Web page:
to share with news media.
Here is how to uncover interesting employees to profile
in a story. First, ask questions. Find out who has worked with
your organization the longest or if multiple generations
within one family are employed with you. Ask members
of management if any of their employees have gone above
and beyond their daily job responsibilities to ensure an
“Conducting studies, surveys and gathering statistical information yields a wealth of
fodder for story opportunities. Setting up and launching an online survey for example,
whether to community members, guests or even internal audiences, is one of the most
cost effective ways to gather data.”
outstanding guest experience. A close examination of the
tapestry of employees will undoubtedly uncover new and
interesting story angles and can make an excellent pitch for
the local employment and business writers.
Second, be sure to follow any internal communication
guidelines and obtain permission from employees before
offering them up for a media pitch. Lastly, should the
reporter bite, ensure you help prepare the employee for a
successful media interview by walking them through what to
expect in the interview, what questions are likely and how best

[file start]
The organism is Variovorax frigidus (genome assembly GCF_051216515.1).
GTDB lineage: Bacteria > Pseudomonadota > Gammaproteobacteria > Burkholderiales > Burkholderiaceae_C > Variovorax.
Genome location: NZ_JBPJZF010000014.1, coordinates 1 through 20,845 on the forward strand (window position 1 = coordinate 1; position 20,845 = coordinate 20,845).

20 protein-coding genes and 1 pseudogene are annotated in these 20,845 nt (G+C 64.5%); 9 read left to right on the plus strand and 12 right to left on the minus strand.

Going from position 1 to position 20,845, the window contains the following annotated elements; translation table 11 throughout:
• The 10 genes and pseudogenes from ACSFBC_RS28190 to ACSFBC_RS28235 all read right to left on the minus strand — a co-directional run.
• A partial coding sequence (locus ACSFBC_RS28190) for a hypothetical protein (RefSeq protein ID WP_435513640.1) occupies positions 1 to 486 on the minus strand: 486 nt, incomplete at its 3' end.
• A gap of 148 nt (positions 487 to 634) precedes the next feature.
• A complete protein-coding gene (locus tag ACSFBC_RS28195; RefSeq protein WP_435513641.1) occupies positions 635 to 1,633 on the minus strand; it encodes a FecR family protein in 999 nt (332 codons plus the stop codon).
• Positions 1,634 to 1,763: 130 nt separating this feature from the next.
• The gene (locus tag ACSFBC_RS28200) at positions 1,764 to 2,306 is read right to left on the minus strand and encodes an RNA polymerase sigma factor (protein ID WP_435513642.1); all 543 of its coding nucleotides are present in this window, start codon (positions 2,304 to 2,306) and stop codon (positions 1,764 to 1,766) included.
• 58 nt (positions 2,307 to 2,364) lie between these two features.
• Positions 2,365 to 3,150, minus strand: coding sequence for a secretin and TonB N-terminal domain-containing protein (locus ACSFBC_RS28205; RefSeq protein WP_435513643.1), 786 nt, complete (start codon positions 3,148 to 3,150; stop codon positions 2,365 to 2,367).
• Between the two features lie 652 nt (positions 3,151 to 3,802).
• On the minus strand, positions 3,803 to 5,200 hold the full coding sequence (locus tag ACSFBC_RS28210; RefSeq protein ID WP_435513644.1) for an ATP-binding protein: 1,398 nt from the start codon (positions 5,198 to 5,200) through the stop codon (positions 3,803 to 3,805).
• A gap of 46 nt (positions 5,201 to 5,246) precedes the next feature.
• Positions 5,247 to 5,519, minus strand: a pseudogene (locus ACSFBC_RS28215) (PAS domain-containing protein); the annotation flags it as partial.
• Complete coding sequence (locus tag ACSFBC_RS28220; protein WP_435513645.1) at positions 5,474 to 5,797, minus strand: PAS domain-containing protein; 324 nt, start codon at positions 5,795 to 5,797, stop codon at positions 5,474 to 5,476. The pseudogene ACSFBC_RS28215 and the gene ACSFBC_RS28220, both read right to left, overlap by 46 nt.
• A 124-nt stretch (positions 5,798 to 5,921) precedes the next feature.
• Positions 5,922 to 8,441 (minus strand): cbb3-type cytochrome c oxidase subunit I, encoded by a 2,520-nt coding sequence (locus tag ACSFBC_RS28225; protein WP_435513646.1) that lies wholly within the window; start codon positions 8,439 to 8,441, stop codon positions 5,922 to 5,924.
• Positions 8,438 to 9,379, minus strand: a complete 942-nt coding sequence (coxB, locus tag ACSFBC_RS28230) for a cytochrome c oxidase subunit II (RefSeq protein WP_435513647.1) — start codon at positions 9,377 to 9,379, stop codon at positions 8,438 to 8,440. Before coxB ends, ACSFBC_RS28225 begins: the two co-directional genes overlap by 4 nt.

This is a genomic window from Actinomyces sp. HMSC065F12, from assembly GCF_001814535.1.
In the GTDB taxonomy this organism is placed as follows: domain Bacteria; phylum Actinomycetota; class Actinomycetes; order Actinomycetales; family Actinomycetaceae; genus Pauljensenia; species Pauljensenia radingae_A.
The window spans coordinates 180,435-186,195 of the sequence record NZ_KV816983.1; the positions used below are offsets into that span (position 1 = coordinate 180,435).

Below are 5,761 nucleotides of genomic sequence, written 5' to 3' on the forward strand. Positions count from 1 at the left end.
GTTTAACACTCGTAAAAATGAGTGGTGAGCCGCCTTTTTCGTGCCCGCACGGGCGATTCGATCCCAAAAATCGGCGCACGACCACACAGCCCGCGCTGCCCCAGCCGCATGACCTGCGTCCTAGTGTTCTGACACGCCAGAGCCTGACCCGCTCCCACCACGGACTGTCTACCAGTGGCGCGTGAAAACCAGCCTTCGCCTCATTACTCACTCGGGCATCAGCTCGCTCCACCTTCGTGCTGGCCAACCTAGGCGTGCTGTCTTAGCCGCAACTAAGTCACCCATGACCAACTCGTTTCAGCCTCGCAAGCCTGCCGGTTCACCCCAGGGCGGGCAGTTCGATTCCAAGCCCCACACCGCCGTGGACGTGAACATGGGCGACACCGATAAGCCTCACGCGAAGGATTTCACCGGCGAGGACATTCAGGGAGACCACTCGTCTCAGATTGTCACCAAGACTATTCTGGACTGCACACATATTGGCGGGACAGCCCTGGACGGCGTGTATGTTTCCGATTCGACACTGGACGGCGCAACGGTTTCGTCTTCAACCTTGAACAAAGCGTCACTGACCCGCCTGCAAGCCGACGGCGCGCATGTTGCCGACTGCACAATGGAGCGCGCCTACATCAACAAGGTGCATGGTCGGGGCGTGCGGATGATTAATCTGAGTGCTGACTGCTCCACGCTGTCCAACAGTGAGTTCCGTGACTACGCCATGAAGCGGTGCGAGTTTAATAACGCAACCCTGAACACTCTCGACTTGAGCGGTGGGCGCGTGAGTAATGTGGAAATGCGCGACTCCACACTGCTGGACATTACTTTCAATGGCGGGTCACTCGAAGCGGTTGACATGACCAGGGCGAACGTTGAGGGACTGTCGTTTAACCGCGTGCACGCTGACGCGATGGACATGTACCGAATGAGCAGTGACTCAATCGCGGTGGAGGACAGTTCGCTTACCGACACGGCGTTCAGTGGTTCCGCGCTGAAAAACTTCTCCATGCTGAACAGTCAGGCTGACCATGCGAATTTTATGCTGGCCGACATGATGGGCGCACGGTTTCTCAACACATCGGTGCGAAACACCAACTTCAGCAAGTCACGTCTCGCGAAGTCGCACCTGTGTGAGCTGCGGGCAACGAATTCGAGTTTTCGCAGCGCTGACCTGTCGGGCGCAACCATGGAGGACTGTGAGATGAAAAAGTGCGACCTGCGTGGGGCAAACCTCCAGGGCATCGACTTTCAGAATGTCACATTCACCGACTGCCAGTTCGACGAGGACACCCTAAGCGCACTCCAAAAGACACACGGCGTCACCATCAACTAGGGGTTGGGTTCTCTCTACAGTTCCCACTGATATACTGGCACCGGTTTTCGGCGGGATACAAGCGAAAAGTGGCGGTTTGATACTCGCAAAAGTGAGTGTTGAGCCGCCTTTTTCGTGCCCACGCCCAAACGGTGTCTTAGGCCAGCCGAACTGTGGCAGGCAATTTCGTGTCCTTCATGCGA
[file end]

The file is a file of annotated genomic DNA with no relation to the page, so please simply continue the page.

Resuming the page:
to interact with a reporter. And then facilitate the interview
with the reporter and the employee.
Securing positive employee profile stories helps build
morale among existing employees and can often serve as an
excellent recruitment tool as potential candidates see the value
placed on your organization's staff.
Go Directly to the Source
When you're stumped for ideas, go directly to the reporters
you interact with on a regular basis. Ask them what interesting topics they have in the hopper and see if there is a way to
offer up a source or tie in to the story. After all, you never know
when the next Pulitzer Prize winning story is going to surface.
No matter how you uncover and generate story ideas, the
important thing to remember is to always be on the lookout for
opportunities for positive coverage. Whether digging up interesting facts and statistics, tying in your story to front page news,
or simply showcasing your employees, news opportunities are
all around you - you just have to know where to look. ¨
Carol Klimas is Associate Director of Public Relations for Off
Madison Ave. She can be reached by calling (480) 505-4527
or email [email protected]
September 2006
Indian Gaming 35
`